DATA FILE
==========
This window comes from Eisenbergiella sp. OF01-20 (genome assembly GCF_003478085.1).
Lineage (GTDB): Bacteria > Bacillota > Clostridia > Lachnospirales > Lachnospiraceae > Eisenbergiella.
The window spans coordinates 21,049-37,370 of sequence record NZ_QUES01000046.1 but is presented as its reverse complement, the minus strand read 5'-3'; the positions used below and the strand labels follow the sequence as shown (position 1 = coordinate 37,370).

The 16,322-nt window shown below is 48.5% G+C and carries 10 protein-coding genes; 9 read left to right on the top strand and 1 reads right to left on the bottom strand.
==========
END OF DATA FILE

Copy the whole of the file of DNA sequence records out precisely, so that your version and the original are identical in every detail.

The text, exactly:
This window comes from Eisenbergiella sp. OF01-20 (genome assembly GCF_003478085.1).
Lineage (GTDB): Bacteria > Bacillota > Clostridia > Lachnospirales > Lachnospiraceae > Eisenbergiella.
The window spans coordinates 21,049-37,370 of sequence record NZ_QUES01000046.1 but is presented as its reverse complement, the minus strand read 5'-3'; the positions used below and the strand labels follow the sequence as shown (position 1 = coordinate 37,370).

The 16,322-nt window shown below is 48.5% G+C and carries 10 protein-coding genes; 9 read left to right on the top strand and 1 reads right to left on the bottom strand.